Atlanta, GA (PRWEB) April 3, 2009
A 23-year-old mother will be able to pay medical bills for psychiatric counseling to assist her young son in adjusting to the permanent injury to his penis caused by a negligently performed routine circumcision.
Following the birth of Baby B, the boy's obstetrician, Dr. Haiba Sonyika, circumcised him and severed approximately 30%-40% of the head of his penis. His pediatrician, Dr. Cheryl J. Kendall, was called by a nurse about the injury but failed to go examine the child, thereby forfeiting any opportunity for the amputation to be reattached. Both doctors, as well as the hospital, were named as defendants in the malpractice lawsuit.
A Fulton County Georgian State Court jury assessed a total of $2.3 million-dollar in damages for four-year-old Baby B and his mother, resulting from the negligence of both the obstetrician and the pediatrician. The hospital, South Fulton Medical Center, which was also named in the suit, was not found liable. Civil Action File No. 2006EV001125-J.
The boy's mother, who asked not to be identified in order to protect her family's privacy, stated, "I am satisfied with the verdict, and I am pleased that my son will be able to get the help he needs to help him through the healing process following his injury. My son was a victim. And, I just pray that the damage done to him can be fixed through some medical miracle."
After the injury, the child's mother sought legal help from Roderick E. Edmond, M.D. J.D. with the Atlanta law firm of Edmond Jones Lindsay LLP (EJL). Craig T. Jones, a partner with EJL, took the lead on the case. Mr. Jones then recruited the assistance of David J. Llewellyn, partner with the Atlanta law firm of Johnson & Ward, due to his years of experience trying cases dealing with botched circumcisions and other urogenital injuries. "We see many medical blunders in our work, but this baby boy had been mutilated. He may require additional surgeries and definitely will need many hours of psychotherapy to address this problem as he grows into manhood," said Dr. Edmond.
According to Attorney Jones, "The verdict was fair, given the seriousness of the injury. Spread over the child's life expectancy, the jury gave him approximately $75 per day for a disfiguring and disabling injury that will last a lifetime. More importantly, had the injury occurred today, the most he could have been compensated for this horrific injury is $350,000 under the tort reform legislation enacted in 2005."
Attorney Llewellyn was the lead attorney during the 2 week trial. The jury deliberated for 2 days before reaching its verdict. At trial, plaintiffs' experts charged that Dr. Sonyika negligently performed the circumcision, negligently failed to appreciate the severity of the injury, negligently failed to inform appropriate medical personnel about the injury and negligently failed to take proper steps to retain and preserve the severed tissue. A nurse retrieved the tissue from the circumcision tray and placed it in a plastic biohazard bag. "She (the nurse) believed the tip of the penis had been severed and was in the tissue she had kept," said Llewellyn.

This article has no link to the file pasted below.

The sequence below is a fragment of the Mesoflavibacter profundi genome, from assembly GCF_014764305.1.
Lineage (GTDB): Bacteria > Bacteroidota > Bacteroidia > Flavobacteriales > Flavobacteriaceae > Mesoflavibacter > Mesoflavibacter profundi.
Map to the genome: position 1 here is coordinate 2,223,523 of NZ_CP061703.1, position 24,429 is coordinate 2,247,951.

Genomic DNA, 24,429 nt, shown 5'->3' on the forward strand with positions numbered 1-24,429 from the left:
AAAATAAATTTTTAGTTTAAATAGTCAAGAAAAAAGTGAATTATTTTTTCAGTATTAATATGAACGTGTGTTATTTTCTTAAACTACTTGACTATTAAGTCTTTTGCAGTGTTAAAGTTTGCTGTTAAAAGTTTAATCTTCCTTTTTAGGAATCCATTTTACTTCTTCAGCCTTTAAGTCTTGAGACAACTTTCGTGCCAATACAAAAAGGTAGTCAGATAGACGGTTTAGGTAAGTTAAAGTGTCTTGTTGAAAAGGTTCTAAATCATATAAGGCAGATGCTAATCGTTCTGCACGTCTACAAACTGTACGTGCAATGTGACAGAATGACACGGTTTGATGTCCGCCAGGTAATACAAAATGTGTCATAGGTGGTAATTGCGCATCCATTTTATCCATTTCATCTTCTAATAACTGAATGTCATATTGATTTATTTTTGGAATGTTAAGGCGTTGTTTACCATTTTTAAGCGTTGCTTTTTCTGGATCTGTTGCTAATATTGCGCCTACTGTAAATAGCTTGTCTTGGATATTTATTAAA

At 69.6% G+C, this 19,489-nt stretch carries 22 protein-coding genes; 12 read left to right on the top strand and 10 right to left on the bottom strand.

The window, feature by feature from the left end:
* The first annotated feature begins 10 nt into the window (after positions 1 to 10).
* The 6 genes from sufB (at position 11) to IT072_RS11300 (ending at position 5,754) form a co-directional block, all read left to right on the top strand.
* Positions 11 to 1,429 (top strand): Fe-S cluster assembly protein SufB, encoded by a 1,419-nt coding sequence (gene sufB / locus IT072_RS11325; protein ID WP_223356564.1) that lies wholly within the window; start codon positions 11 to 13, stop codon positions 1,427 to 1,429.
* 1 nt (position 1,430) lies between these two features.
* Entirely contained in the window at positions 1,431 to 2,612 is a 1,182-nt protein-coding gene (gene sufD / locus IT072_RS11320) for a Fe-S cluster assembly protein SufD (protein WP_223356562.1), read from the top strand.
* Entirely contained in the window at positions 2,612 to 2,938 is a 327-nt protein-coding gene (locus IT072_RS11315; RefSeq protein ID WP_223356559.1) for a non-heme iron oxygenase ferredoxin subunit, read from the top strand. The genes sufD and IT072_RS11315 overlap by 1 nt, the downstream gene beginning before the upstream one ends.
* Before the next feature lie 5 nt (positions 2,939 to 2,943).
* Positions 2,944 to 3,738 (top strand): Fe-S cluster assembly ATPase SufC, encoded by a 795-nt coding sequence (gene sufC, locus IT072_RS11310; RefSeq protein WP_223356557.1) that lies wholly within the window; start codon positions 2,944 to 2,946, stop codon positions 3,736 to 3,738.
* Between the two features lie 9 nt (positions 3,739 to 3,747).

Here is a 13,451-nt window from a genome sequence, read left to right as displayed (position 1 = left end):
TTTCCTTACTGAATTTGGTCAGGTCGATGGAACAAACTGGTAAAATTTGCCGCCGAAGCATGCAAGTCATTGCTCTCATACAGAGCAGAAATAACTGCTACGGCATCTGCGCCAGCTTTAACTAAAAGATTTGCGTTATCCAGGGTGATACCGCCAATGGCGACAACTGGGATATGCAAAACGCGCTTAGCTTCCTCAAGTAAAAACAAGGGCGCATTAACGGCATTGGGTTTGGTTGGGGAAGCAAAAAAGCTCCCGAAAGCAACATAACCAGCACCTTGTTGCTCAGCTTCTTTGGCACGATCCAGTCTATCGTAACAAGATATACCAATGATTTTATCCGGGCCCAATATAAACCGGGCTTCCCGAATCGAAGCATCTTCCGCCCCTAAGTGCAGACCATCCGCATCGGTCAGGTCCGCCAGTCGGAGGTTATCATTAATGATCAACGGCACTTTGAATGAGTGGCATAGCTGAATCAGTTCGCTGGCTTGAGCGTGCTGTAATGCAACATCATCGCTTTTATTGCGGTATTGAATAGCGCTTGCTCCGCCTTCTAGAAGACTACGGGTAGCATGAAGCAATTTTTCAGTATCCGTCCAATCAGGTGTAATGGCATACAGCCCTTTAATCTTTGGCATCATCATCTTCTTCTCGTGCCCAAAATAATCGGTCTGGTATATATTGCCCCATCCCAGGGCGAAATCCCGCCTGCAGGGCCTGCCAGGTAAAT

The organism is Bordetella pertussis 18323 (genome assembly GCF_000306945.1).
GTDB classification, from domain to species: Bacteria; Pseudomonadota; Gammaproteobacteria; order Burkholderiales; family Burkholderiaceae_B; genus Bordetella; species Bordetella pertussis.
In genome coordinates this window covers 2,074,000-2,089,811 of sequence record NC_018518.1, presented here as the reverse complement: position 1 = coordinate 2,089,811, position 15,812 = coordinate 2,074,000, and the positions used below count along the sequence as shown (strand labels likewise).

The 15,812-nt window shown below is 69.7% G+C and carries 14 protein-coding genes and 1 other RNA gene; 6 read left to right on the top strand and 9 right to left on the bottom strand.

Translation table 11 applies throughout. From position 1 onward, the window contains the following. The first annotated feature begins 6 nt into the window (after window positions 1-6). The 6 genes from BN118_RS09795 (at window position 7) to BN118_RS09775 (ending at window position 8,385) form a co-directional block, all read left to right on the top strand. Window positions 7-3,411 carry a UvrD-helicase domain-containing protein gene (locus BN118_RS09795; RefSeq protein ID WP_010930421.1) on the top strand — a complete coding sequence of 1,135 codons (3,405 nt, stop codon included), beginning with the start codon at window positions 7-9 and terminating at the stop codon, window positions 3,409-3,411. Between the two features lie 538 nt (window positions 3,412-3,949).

The nurse called Dr. Cheryl Kendall, the pediatrician with We Care Pediatric & Adolescent Group, Inc., and told her about the suspected injury. According to the hospital records, Dr. Kendall merely ordered the nurse to leave the gauze bandage in place and to observe the child. Dr. Kendall failed to call back to check on the baby for over an hour and a half. When contacted again, Dr. Kendall consulted with another doctor and ordered the placement of a special blood clotting material to stop the continued bleeding from the remaining tip of the penis. However, no doctor ever came to examine the child and arrange for reattachment of the severed portion, an operation that could have been easily performed by a pediatric urologist. During the trial, another pediatrician testified that Dr. Kendall was negligent for failing to either come in to examine the child herself or ensure that the child was immediately examined by a doctor who could properly address the injury.
"To say that this was an unfortunate situation is a gross understatement," says Attorney Llewellyn. "This little boy may require at least one additional operation to alleviate narrowing of his urinary opening, which is now in an unnatural location due to the injury. Unfortunately, restoration of normal penile anatomy and appearance is impossible. He and his family will need years of psychiatric counseling to help him deal with this entirely preventable tragedy. This is another case when saying 'I'm sorry' to this family just isn't enough. These accidents are all too common. I hope this verdict sends an appropriate message to the medical profession," Llewellyn added.